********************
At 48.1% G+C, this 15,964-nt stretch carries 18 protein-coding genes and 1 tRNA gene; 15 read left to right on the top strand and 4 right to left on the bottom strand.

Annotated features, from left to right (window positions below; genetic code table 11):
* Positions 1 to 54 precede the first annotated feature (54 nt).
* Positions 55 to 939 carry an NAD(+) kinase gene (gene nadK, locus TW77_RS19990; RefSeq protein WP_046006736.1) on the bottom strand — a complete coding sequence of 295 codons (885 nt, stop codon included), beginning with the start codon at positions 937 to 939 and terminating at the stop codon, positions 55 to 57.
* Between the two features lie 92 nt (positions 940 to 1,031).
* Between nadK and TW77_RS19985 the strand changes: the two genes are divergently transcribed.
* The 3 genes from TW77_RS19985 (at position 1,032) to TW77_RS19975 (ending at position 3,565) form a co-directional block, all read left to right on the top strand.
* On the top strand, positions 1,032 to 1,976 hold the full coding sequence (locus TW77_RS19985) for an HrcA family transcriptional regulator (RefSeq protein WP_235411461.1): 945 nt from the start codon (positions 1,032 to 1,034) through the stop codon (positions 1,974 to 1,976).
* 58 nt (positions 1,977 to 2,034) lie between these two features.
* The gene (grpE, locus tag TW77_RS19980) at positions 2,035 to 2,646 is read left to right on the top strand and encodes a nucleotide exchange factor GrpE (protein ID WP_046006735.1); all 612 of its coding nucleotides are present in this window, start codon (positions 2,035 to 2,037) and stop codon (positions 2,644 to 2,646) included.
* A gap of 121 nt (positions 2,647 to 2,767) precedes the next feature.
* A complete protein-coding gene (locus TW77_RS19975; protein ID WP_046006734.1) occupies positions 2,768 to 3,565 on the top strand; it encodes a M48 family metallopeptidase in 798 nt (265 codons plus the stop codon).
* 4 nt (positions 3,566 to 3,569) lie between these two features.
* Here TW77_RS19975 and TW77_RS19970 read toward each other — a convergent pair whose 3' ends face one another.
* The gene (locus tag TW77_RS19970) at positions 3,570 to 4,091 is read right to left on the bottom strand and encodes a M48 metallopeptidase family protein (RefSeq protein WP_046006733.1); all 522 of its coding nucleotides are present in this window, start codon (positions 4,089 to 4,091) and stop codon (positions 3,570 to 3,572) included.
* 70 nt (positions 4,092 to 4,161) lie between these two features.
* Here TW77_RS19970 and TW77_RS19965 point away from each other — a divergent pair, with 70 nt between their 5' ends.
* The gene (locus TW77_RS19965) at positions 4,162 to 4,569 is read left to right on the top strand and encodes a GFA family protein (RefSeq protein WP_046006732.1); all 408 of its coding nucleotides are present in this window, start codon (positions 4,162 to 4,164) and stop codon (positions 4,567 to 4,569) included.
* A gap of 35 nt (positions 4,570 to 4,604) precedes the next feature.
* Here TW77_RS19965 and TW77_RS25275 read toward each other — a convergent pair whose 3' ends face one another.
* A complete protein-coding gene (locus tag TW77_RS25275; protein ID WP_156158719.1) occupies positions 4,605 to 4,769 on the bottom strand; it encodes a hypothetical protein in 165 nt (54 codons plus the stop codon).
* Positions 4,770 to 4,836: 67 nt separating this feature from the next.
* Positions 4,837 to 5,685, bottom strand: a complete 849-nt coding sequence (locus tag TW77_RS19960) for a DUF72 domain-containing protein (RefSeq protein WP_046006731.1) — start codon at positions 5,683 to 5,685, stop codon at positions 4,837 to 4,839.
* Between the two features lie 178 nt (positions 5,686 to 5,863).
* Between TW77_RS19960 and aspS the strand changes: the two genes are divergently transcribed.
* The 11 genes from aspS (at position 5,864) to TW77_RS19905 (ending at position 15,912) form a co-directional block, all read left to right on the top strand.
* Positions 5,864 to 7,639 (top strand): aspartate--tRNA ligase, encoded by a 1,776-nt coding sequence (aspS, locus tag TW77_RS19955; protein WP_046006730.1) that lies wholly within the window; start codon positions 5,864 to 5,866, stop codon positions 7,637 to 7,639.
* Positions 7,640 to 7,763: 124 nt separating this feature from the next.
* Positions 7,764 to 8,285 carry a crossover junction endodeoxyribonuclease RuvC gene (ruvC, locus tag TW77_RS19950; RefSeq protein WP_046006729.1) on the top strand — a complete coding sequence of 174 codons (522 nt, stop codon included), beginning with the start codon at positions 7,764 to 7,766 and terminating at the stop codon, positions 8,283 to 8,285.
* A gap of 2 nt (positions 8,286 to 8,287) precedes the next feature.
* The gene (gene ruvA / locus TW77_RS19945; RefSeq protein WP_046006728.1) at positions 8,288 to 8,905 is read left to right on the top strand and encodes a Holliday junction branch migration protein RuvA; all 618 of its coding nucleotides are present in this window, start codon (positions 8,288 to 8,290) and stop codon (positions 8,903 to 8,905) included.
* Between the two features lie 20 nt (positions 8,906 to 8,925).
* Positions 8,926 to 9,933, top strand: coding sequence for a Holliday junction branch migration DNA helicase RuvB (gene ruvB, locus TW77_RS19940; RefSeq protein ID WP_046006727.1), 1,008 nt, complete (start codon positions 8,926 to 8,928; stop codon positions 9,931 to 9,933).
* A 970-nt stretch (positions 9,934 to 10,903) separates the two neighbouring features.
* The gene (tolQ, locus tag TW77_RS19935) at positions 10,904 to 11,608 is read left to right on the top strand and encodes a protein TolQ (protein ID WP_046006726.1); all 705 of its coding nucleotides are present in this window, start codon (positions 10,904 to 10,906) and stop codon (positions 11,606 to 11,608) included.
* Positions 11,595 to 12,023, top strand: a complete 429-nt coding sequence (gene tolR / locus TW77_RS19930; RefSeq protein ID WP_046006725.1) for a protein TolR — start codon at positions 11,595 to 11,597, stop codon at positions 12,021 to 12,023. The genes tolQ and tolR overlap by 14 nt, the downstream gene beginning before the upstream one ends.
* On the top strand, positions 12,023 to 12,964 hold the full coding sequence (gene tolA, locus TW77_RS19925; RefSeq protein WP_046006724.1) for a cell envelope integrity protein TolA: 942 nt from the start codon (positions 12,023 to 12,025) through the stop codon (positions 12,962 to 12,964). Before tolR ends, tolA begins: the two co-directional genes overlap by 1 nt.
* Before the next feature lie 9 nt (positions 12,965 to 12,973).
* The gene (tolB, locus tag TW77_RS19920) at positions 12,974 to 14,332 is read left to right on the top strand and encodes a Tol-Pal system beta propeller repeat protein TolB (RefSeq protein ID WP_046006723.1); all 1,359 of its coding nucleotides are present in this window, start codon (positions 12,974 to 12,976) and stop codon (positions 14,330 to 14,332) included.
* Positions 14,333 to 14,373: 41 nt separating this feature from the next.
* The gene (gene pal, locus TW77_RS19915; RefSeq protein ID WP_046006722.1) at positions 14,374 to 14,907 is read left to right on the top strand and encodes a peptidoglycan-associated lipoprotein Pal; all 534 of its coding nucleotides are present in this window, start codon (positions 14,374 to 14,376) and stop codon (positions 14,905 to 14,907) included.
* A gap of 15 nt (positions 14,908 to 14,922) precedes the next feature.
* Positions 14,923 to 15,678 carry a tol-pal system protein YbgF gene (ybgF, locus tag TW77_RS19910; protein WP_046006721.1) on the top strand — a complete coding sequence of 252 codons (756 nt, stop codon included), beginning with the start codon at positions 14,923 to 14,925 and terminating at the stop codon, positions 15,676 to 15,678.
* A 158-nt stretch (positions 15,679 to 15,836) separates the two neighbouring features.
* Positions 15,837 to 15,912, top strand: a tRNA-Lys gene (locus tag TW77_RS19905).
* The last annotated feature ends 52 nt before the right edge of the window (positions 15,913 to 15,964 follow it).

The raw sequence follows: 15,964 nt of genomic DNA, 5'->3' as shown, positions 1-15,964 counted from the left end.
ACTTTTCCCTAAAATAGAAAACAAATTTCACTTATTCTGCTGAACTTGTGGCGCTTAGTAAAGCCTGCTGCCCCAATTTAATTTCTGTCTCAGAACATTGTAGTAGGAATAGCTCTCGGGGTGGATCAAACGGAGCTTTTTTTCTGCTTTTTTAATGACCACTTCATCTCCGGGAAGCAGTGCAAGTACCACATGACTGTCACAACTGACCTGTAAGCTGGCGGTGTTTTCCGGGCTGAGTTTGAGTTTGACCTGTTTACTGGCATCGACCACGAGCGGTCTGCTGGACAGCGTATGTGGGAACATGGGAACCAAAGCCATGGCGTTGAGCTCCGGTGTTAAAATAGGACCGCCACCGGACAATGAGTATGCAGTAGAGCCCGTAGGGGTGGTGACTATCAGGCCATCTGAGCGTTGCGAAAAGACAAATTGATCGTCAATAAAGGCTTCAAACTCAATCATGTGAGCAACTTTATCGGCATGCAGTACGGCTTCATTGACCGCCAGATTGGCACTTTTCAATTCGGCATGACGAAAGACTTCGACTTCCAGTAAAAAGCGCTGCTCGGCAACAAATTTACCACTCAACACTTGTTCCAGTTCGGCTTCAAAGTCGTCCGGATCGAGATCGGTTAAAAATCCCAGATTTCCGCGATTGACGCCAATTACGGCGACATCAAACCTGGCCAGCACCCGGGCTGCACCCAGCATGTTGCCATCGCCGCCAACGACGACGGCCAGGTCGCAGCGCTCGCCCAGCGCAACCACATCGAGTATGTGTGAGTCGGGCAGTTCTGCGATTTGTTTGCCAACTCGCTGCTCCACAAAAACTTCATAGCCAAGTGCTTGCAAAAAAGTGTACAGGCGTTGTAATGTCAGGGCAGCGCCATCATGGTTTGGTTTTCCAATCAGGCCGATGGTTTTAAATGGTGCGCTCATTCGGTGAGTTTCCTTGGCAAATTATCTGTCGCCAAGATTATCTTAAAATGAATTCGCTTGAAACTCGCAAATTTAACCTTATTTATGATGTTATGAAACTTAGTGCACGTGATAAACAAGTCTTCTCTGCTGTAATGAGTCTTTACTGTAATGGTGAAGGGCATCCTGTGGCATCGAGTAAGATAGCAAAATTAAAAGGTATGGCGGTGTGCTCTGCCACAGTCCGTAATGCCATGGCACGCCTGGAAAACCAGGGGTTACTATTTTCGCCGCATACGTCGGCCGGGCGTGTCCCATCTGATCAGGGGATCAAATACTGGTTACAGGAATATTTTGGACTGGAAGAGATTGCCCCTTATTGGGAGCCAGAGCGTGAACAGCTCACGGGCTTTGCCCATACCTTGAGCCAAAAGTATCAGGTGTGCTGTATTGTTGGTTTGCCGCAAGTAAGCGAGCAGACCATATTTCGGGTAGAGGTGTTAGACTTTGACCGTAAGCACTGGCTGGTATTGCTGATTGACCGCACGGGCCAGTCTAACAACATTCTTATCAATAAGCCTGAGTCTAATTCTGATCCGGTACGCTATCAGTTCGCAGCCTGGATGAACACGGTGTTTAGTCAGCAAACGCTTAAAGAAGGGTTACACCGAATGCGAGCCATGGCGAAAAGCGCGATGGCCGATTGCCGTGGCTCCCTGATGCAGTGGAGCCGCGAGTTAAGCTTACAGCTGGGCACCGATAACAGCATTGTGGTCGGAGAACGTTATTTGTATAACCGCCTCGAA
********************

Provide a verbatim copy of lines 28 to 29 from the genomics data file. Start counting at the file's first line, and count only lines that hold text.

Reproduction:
* Positions 7,640 to 7,763: 124 nt separating this feature from the next.
* Positions 7,764 to 8,285 carry a crossover junction endodeoxyribonuclease RuvC gene (ruvC, locus tag TW77_RS19950; RefSeq protein WP_046006729.1) on the top strand — a complete coding sequence of 174 codons (522 nt, stop codon included), beginning with the start codon at positions 7,764 to 7,766 and terminating at the stop codon, positions 8,283 to 8,285.